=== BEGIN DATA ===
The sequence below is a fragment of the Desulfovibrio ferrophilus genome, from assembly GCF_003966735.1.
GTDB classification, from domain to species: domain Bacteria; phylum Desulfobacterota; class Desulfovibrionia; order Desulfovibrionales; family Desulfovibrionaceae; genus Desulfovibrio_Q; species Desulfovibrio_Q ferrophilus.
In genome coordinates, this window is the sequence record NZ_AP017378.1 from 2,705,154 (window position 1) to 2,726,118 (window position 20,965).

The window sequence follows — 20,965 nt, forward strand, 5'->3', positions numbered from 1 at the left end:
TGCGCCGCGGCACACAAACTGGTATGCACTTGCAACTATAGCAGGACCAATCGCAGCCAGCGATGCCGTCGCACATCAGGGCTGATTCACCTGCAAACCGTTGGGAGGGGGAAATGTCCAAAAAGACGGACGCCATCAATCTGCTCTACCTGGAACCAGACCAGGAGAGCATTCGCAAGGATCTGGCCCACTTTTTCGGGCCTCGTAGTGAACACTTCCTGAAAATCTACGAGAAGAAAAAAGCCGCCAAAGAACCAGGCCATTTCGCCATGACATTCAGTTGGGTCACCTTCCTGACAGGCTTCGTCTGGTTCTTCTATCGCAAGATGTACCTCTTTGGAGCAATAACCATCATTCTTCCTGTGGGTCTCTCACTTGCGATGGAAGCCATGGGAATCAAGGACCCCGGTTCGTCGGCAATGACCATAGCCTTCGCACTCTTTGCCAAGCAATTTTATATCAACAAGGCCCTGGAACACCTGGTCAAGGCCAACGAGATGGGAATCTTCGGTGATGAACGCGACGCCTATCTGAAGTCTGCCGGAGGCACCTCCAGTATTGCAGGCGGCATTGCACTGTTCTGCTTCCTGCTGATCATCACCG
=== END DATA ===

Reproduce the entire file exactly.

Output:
The sequence below is a fragment of the Desulfovibrio ferrophilus genome, from assembly GCF_003966735.1.
GTDB classification, from domain to species: domain Bacteria; phylum Desulfobacterota; class Desulfovibrionia; order Desulfovibrionales; family Desulfovibrionaceae; genus Desulfovibrio_Q; species Desulfovibrio_Q ferrophilus.
In genome coordinates, this window is the sequence record NZ_AP017378.1 from 2,705,154 (window position 1) to 2,726,118 (window position 20,965).

The window sequence follows — 20,965 nt, forward strand, 5'->3', positions numbered from 1 at the left end:
TGCGCCGCGGCACACAAACTGGTATGCACTTGCAACTATAGCAGGACCAATCGCAGCCAGCGATGCCGTCGCACATCAGGGCTGATTCACCTGCAAACCGTTGGGAGGGGGAAATGTCCAAAAAGACGGACGCCATCAATCTGCTCTACCTGGAACCAGACCAGGAGAGCATTCGCAAGGATCTGGCCCACTTTTTCGGGCCTCGTAGTGAACACTTCCTGAAAATCTACGAGAAGAAAAAAGCCGCCAAAGAACCAGGCCATTTCGCCATGACATTCAGTTGGGTCACCTTCCTGACAGGCTTCGTCTGGTTCTTCTATCGCAAGATGTACCTCTTTGGAGCAATAACCATCATTCTTCCTGTGGGTCTCTCACTTGCGATGGAAGCCATGGGAATCAAGGACCCCGGTTCGTCGGCAATGACCATAGCCTTCGCACTCTTTGCCAAGCAATTTTATATCAACAAGGCCCTGGAACACCTGGTCAAGGCCAACGAGATGGGAATCTTCGGTGATGAACGCGACGCCTATCTGAAGTCTGCCGGAGGCACCTCCAGTATTGCAGGCGGCATTGCACTGTTCTGCTTCCTGCTGATCATCACCG